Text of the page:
WILMINGTON, MA — According to the Wilmington Town Clerk’s calendar, below are the town and school board, committee and commission meeting scheduled for the week of Sunday, August 26, 2018.Sunday, August 26No MeetingsMonday, August 27The Wilmington Community Development Technical Review Team meets at 9:30am in Town Hall’s Room 9. Read the agenda HERE.Tuesday, August 28The Shawsheen Tech School Committee meets at 7:30pm in the John P. Miller School Committee Room at the Tech. Read the agenda HERE.Wednesday, August 29The Wilmington School Committee meets at 7pm in the High School’s Large Instruction Room. Read the agenda HERE.Thursday, August 30No MeetingsFriday, August 31No MeetingsSaturday, September 1No MeetingsAll meetings are open to the public unless noted.(NOTE: While unlikely, it is possible additional meetings could be added to this week’s calendar on Wednesday, Thursday, or Friday. It’s best to check the Town Clerk’s calendar mid-week.)Like Wilmington Apple on Facebook. Follow Wilmington Apple on Twitter. Follow Wilmington Apple on Instagram. Subscribe to Wilmington Apple’s daily email newsletter HERE. Got a comment, question, photo, press release, or news tip? Email firstname.lastname@example.org.Share this:TwitterFacebookLike this:Like Loading… RelatedWhat Are Town Boards & Committees Talking About? (Week of August 25, 2019)In “Government”What Are Town Boards & Committees Talking About? (Week of August 18, 2019)In “Government”What Are Town Boards & Committees Talking About? (Week of June 23, 2019)In “Government”
Conecta Fiction 2019: 10 Takeaways Developed by novelist and screenwriter Simón Soto, the series turns on Detective Manuela Valencia, who is tasked with investigating a violent murder in southern Chile where tensions are high between local authorities and the indigenous Mapuche people. Related On Wednesday evening the Spanish city of Pamplona was overrun, not by bulls, but by hopeful TV creators who had spent the early week pitching their projects at Conecta Fiction, and who anxiously waited to find out the titles which would take home silverware.Meanwhile, “Monzón,” a Disney-Pampa-Incaa production portraying the tragic violence of Argentine boxing legend Carlos Monzón, impressed a Pamplona audience a first episode screening at the prize ceremony.David Miranda Hardy’s “The Frontier” scooped the ARPA Lawyers Consultancy Prize of 10 hours of consultancy and legal advice. His first project following Chilean hit series “Bala Loca,” in many ways one of the game-changers for Chilean high-end drama in both quality and format, “The Frontier” beat out a field of 10 finalists which competed in this week’s Pitch CoPro Series. ×Actors Reveal Their Favorite Disney PrincessesSeveral actors, like Daisy Ridley, Awkwafina, Jeff Goldblum and Gina Rodriguez, reveal their favorite Disney princesses. Rapunzel, Mulan, Ariel,Tiana, Sleeping Beauty and Jasmine all got some love from the Disney stars.More VideosVolume 0%Press shift question mark to access a list of keyboard shortcutsKeyboard Shortcutsplay/pauseincrease volumedecrease volumeseek forwardsseek backwardstoggle captionstoggle fullscreenmute/unmuteseek to %SPACE↑↓→←cfm0-9Next UpJennifer Lopez Shares How She Became a Mogul04:350.5x1x1.25×1.5x2xLive00:0002:1502:15 Popular on Variety Conecta Fiction: Roberto Rios, Miguel Salvat Talk HBO’s Latin American, Spanish Production Spain’s SGAE Laboratory gives participants an opportunity to fill out their projects over a six-month tutoring process in which they are given access to industry professionals who can provide advice and share their own experiences. Three projects participated in the SGAE Pitch Foundation, with Pepe Macías and Carla Guimaraes’ “Why Did Men Disappear” scoring a development contract from Spanish public broadcaster RTVE.The pitch, which proposed a world where 98% of the men in the world have slowly disappeared, was one of the best received from any section of the week. The award presentation had the crowd whooping, a sign of the project’s popularity.The Pitch Digiseries session provided a platform for five digital short-form projects from across Latin America to promote their ideas. All five were dark comedies with the darkest of them all, Gabi Ochoa and Héctor Beltrán’s “From the Dead,” scoring the Acorde prize, which includes the scoring of an original soundtrack for the series’ first season.“From the Dead,” pokes respectful fun at YouTuber culture, particular those who farm their hits by chasing the supernatural. In the series, a down and out influencer YonaxGo!, is asked out on a date in a cemetery with Ellydark, herself a burgeoning content creator. Elly instead uses the opportunity to play a series of terrifying pranks on Yonax, which leads to the unintentional summoning of a demon. Handheld cameras and “Blair Witch”-esque night vision graphics will give the series a familiar feel while being set in the ultra-contemporary world of homemade digital content creation.Winner of the Spanish Alma Writers’ Guild Pitch Clip Award, “La Indiana” is a historical drama which takes place in the nineteenth century at a tobacco factory on the Canary Island of La Palma, and unspools against the background of the tobacco trade with Cuba. “It’s series targetting [SVOD] platforms with co-production potential with Latin America,” director Jorge Hernández told Variety at the prize ceremony. The prize ceremony was followed by the upbeat Spanish premiere of the first episode of Disney Media Distribution Latin America’s “Monzón,” produced with Argentina’s Pampa Films and INCAA film-TV agency, and showrun by Pablo Bossi.Presented in Pamplona by DMDLA’s Leonardo Aranguibel as “more of a true crime story than a bioseries,” “Monzón” impressed in Pamplona for its across-the-board values – screenwriting, direction, score and performances – as it did on Monday when it bowed on Turner Latin America’s Space converting it, thanks to “Monzón,” into the third most-watched channel of the day in Argentina, said TLA’s Marcelo Tamburri.2019 CONECTA FICTION AWARDSARPA LAWYERS AND CONSULTANTS PRIZE“The Frontier,” (David Miranda Hardy, Simón Soto, Pablo Toro, Chile)SGAE-RTVE DEVELOPMENT AWARD“Why Did Men Disappear,” (Pepe Macías, Carla Guimaraes, Spain)DIGISERIES ACORDE AWARD“From the Dead,” (Gabi Ochoa, Héctor Beltrán, Spain)SPANISH ALMA WRITERS’ GUILD PITCH CLIP AWARD“La Indiana,” (Jorge Hernández, Spain)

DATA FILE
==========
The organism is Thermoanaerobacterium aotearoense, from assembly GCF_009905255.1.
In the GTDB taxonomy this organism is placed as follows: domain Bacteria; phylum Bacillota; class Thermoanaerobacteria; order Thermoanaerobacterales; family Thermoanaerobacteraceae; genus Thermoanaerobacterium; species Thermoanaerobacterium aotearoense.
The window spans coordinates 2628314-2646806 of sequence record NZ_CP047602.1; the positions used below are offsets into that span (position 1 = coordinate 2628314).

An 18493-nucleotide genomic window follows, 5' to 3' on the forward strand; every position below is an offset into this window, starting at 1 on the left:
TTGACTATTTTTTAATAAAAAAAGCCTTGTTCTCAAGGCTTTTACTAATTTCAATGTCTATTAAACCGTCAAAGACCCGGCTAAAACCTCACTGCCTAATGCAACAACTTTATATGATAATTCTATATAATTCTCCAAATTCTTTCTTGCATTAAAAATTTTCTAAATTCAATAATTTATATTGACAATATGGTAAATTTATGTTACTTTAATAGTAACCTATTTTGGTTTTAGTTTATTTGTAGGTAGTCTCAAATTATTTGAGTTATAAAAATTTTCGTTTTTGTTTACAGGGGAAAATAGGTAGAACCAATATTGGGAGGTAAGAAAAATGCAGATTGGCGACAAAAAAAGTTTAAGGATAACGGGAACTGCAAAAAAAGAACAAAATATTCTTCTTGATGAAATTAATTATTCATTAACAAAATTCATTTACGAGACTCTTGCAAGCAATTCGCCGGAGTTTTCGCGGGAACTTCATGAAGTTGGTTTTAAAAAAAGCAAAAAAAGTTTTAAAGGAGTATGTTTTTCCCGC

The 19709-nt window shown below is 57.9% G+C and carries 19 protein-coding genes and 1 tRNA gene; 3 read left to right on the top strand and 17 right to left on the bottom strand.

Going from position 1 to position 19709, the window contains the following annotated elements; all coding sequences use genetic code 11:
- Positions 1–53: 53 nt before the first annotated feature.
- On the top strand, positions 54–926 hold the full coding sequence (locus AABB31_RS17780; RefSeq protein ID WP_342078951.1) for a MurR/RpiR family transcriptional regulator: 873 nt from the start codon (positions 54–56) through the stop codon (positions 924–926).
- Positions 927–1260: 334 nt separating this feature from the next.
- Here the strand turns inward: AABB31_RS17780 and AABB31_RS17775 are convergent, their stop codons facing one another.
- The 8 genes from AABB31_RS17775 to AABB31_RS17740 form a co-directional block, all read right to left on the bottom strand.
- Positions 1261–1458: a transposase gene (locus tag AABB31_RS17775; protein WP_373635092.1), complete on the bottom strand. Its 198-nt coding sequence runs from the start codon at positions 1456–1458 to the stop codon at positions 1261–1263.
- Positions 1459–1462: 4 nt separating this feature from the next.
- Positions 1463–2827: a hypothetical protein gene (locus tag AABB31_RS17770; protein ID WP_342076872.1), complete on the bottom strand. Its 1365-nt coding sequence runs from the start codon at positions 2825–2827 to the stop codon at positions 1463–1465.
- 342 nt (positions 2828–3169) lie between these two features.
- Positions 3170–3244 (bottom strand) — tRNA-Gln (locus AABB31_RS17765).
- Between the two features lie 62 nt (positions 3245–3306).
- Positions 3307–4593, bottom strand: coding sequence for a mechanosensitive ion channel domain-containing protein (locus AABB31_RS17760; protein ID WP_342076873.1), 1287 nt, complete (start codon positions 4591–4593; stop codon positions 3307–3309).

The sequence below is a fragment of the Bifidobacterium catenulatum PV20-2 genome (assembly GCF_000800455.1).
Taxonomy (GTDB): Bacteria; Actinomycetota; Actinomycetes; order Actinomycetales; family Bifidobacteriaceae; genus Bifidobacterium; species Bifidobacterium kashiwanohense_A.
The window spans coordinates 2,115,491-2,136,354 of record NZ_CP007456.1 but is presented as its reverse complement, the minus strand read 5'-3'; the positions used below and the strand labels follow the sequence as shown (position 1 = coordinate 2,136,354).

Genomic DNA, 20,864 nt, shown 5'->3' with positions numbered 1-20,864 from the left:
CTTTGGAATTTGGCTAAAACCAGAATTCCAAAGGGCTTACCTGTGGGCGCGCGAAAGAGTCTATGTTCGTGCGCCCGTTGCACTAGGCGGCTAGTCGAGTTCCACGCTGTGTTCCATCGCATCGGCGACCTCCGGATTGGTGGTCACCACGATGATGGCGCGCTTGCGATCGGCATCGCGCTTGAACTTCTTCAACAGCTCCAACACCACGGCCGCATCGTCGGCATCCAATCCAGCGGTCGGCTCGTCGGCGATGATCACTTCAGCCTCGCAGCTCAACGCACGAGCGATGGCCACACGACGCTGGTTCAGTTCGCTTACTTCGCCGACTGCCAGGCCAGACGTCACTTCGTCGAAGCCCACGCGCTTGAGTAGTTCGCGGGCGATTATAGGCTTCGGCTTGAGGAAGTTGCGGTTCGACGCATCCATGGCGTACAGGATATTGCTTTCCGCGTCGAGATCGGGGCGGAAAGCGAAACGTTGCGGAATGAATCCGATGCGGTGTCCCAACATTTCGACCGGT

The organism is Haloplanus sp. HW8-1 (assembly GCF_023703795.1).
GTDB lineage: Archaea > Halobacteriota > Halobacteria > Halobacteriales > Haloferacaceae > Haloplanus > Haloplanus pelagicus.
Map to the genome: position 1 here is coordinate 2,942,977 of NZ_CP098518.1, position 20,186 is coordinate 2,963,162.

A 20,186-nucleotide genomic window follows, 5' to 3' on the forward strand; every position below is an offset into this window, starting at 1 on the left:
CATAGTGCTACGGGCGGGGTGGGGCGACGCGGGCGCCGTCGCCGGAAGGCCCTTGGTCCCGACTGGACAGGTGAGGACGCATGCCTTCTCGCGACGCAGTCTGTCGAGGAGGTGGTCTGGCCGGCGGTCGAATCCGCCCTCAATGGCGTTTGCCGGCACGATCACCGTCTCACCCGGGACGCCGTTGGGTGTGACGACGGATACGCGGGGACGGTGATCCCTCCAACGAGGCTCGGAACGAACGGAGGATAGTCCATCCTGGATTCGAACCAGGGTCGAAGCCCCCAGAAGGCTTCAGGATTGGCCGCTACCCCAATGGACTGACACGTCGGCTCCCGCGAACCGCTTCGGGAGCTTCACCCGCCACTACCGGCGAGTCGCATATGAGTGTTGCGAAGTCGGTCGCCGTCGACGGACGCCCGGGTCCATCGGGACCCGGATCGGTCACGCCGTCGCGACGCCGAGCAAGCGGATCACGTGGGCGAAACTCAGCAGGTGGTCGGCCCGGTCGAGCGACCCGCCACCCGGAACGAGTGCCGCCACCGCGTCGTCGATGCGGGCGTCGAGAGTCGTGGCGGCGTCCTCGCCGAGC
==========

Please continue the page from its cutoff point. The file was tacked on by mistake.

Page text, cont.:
This hands-on workshop will give you the tools to authentically connect with an increasingly skeptical online audience. 2 min read Free Workshop | August 28: Get Better Engagement and Build Trust With Customers Now October 19, 2015 Enroll Now for Free George Mueller, the celebrated creator and first leader of NASA’s Office of Manned Spaceflight during the Cold War, died last week at his residence in Irvine, Calif. He was 97.Born on July 16, 1918, the National Medal of Science recipient is perhaps best known for putting forth the aggressive, admittedly risky “all-up” guiding principle of spacecraft and rocket testing during his six years at NASA. The radical initiative, accompanied by a sweeping management overhaul, rocketed space mission trials forward at an accelerated pace, enabling the fledgling government space agency to meet President John F. Kennedy’s goal of putting humans on the moon by the end of 1960s, despite persistent scheduling snafus. Related: For the First Time Ever, NASA Astronauts Eat Vegetables Grown in SpaceNASA credits Mueller with overseeing the completion of Project Apollo and for the birth of the Skylab, our country’s first space station, and the Space Shuttle projects. Under his leadership, the Apollo 8 crew orbited the moon in 1968 and, the following year, on July 20, 1969, the Apollo 11 team laid claim to a major milestone for humans, the first manned lunar landing. Often called the “Father of the Space Shuttle,” he departed NASA after the completion of the Apollo 11 mission, though he never fully exited the aerospace industry. Following a six-year executive post at General Dynamics, he retired briefly, then later returned to his life’s passion, taking up the post of CEO of Kistler Aerospace (later Rocketplane Kistler) in 1995. He remained active at the now-shuttered reusable launch system company until 2004.Mueller is survived by his second wife, two daughters, two step-children, 13 grandchildren and 13 great-grandchildren.Related: Entrepreneurs on the Moon? NASA Takes a Step in That Direction.